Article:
As a daily vlogger, Casey Neistat has used and abused a lot of camera gear, replacing some cameras and lenses several times over. He has not been afraid to try a completely new camera or leave one brand for another. And when it comes to Canon vs Sony, Casey says he has no preference but favors cameras with a front-facing screen.
Casey’s former cameras never seem to be completely retired. They make occasional appearances in his videos and are used for other projects. All oevf Casey’s old vlogging cameras and lenses are listed below. For his current setup, check out our list of Casey Neistat’s vlogging camera gear.
Casey Neistat’s Previous Vlogging Cameras & Lenses
Casey’s main vlogging camera setup has typically been a large DSLR or mirrorless camera attached to a bendy GorillaPod tripod (used as a selfie stick) with an external shotgun microphone. There have been several different variations of this setup over the years. All of the cameras and lenses included below were previously used by Casey to vlog with. They are listed in chronological order with approximate date ranges for when they were used.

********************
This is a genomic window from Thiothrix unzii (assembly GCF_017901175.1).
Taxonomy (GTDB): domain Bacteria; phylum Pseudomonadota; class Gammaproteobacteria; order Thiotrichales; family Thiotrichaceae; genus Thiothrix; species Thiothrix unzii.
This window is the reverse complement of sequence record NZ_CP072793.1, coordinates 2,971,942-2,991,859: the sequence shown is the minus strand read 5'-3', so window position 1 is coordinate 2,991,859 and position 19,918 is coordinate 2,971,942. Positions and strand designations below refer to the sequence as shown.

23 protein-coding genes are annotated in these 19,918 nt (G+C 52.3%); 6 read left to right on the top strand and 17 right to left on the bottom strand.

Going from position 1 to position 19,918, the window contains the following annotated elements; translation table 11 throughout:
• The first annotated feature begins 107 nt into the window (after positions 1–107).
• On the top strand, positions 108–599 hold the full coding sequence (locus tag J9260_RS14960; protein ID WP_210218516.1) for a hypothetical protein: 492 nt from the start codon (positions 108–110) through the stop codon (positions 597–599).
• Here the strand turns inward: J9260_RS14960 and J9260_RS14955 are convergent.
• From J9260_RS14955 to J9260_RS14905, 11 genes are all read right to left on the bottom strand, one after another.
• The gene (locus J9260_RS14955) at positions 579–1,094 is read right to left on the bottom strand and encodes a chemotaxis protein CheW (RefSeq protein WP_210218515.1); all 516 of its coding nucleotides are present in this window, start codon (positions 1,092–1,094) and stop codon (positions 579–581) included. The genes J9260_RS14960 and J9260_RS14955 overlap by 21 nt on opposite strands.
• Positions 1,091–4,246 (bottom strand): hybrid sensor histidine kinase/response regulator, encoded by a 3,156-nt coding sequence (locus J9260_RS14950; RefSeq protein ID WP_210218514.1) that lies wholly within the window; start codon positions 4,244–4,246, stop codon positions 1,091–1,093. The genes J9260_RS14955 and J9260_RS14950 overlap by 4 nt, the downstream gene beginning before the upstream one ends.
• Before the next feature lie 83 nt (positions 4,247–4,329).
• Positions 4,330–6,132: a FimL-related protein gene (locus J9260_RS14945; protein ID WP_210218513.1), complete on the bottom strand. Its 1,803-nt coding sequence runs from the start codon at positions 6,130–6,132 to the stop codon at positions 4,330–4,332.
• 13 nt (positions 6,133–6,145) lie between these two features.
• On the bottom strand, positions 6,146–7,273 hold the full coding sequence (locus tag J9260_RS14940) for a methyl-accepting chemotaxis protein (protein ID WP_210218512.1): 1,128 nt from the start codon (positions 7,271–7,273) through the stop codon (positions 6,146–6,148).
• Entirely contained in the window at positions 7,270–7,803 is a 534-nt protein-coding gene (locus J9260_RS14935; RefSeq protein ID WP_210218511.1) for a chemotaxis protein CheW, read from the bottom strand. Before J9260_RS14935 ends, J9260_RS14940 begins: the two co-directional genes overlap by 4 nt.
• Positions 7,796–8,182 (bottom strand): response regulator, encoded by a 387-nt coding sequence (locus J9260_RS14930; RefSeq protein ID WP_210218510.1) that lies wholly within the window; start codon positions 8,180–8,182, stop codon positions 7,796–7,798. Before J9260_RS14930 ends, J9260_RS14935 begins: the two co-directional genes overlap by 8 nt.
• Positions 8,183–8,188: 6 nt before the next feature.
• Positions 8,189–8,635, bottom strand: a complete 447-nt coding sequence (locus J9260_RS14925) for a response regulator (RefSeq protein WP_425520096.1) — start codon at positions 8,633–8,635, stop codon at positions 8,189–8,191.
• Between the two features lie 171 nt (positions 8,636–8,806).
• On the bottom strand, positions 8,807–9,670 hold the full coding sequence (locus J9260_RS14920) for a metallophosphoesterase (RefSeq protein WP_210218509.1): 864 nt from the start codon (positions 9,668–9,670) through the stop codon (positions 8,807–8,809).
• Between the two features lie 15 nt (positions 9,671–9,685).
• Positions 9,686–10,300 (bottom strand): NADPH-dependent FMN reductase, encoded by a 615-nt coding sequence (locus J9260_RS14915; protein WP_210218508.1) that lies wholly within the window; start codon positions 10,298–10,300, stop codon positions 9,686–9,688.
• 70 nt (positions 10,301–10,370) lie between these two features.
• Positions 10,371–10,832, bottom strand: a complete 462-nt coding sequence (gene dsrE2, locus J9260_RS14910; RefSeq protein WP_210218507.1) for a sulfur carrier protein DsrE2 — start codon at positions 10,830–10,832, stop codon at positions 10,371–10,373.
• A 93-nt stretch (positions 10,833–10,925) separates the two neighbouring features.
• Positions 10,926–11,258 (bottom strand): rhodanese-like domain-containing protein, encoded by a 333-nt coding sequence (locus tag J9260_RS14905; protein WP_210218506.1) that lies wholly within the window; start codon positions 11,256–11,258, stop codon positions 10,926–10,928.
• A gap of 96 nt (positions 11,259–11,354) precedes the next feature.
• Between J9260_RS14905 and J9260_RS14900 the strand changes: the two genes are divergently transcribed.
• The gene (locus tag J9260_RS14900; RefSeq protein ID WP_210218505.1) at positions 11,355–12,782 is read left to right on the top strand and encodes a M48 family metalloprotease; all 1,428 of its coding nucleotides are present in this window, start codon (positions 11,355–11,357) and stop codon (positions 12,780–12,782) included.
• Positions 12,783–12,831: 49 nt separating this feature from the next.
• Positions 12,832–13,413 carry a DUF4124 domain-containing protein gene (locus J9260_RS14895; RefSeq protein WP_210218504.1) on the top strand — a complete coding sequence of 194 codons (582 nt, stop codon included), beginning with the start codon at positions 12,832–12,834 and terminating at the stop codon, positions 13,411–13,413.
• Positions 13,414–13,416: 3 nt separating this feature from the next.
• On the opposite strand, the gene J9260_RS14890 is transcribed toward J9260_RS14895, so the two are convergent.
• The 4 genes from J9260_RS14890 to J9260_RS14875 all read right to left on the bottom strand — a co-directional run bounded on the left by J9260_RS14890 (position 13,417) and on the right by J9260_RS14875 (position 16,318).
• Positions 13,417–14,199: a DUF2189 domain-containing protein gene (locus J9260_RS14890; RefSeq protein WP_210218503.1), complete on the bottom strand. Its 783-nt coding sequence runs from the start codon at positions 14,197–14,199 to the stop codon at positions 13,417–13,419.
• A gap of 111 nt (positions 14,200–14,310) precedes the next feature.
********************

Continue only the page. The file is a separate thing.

April 2017 to December 2017
This is the last vlog camera Casey used before switching to the Canon 6D Mark II. He believes the Panasonic Lumix GH5 mirrorless camera was designed with YouTubers in mind. It’s lighter and more compact than a DSLR. Casey loves the stabilized chip, front-facing screen, and two SD memory card slots. It has great 4K recording, good battery life and good enough full autofocus. His dislikes include the poor low-light performance, location of the display button (near thumb) and issues with the on screen recording indicator (too small and covered by menu).